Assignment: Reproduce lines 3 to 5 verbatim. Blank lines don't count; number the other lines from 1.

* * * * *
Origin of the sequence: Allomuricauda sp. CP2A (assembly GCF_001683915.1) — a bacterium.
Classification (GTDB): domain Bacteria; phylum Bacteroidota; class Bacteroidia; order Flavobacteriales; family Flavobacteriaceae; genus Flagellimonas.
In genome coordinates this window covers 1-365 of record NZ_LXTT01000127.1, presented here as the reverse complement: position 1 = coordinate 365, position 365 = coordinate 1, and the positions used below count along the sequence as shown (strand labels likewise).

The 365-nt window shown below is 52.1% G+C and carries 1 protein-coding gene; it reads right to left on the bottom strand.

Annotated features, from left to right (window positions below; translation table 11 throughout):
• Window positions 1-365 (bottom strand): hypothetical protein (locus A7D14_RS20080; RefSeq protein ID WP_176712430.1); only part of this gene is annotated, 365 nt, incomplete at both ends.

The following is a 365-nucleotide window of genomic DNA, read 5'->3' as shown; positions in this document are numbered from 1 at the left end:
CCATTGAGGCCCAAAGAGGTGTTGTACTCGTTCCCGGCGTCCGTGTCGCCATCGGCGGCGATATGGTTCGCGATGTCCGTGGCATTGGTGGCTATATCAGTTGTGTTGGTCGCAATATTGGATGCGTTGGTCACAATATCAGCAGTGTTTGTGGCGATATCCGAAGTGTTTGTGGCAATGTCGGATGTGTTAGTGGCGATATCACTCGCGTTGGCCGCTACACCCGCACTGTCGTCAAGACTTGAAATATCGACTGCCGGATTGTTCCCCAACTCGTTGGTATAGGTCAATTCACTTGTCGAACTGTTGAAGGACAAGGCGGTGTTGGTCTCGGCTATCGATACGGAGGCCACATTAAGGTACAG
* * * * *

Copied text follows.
In genome coordinates this window covers 1-365 of record NZ_LXTT01000127.1, presented here as the reverse complement: position 1 = coordinate 365, position 365 = coordinate 1, and the positions used below count along the sequence as shown (strand labels likewise).

The 365-nt window shown below is 52.1% G+C and carries 1 protein-coding gene; it reads right to left on the bottom strand.

Annotated features, from left to right (window positions below; translation table 11 throughout):